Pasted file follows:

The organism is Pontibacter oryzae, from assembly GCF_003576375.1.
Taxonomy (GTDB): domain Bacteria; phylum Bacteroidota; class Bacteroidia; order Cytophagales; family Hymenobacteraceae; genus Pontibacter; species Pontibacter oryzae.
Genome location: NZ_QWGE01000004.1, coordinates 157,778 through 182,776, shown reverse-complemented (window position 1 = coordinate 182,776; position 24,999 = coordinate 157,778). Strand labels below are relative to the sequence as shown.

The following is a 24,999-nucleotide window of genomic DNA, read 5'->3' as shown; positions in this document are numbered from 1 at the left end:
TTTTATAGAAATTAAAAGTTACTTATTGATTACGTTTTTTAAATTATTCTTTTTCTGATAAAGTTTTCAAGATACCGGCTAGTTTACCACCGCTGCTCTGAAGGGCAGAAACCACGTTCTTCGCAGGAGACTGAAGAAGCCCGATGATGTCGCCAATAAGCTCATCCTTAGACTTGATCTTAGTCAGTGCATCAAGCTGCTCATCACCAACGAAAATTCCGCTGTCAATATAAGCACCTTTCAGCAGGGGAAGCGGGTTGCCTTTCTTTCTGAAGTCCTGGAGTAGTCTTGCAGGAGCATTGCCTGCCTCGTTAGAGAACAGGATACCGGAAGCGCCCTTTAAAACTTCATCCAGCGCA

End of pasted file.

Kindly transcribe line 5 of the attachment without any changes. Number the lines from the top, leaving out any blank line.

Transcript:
TTTTATAGAAATTAAAAGTTACTTATTGATTACGTTTTTTAAATTATTCTTTTTCTGATAAAGTTTTCAAGATACCGGCTAGTTTACCACCGCTGCTCTGAAGGGCAGAAACCACGTTCTTCGCAGGAGACTGAAGAAGCCCGATGATGTCGCCAATAAGCTCATCCTTAGACTTGATCTTAGTCAGTGCATCAAGCTGCTCATCACCAACGAAAATTCCGCTGTCAATATAAGCACCTTTCAGCAGGGGAAGCGGGTTGCCTTTCTTTCTGAAGTCCTGGAGTAGTCTTGCAGGAGCATTGCCTGCCTCGTTAGAGAACAGGATACCGGAAGCGCCCTTTAAAACTTCATCCAGCGCA